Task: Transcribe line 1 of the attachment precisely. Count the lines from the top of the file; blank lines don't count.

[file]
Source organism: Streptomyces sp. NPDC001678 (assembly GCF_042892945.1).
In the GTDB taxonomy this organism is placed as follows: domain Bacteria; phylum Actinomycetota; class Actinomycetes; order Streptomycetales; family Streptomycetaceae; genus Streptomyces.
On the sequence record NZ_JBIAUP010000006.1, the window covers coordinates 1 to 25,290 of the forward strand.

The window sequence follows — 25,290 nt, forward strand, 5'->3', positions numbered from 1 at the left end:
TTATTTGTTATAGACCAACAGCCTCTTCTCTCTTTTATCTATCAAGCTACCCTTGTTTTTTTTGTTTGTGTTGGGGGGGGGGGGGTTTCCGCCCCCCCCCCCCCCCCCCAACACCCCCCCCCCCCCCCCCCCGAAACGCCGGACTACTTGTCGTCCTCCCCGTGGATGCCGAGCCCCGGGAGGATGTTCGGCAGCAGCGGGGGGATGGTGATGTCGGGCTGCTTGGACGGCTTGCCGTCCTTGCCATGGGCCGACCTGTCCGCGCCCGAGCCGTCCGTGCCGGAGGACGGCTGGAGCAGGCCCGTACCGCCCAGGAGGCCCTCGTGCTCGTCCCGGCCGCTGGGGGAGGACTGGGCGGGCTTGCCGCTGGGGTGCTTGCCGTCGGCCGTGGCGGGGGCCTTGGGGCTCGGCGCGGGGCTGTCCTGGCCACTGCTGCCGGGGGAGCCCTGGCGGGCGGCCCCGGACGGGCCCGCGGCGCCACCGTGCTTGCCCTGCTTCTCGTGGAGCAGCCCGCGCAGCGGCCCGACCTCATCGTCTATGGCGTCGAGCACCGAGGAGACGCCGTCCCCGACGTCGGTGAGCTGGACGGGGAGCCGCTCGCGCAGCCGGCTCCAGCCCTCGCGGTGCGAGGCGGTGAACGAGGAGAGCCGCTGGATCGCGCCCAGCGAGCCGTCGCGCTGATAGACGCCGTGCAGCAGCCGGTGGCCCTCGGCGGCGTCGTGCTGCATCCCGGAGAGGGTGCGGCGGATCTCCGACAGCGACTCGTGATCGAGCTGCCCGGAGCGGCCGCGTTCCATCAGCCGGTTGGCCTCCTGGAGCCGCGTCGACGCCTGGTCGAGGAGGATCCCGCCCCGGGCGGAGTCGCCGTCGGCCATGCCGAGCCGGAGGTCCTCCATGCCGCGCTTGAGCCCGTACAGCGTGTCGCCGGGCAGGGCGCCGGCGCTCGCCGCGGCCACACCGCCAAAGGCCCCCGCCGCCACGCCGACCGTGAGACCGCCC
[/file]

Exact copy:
Source organism: Streptomyces sp. NPDC001678 (assembly GCF_042892945.1).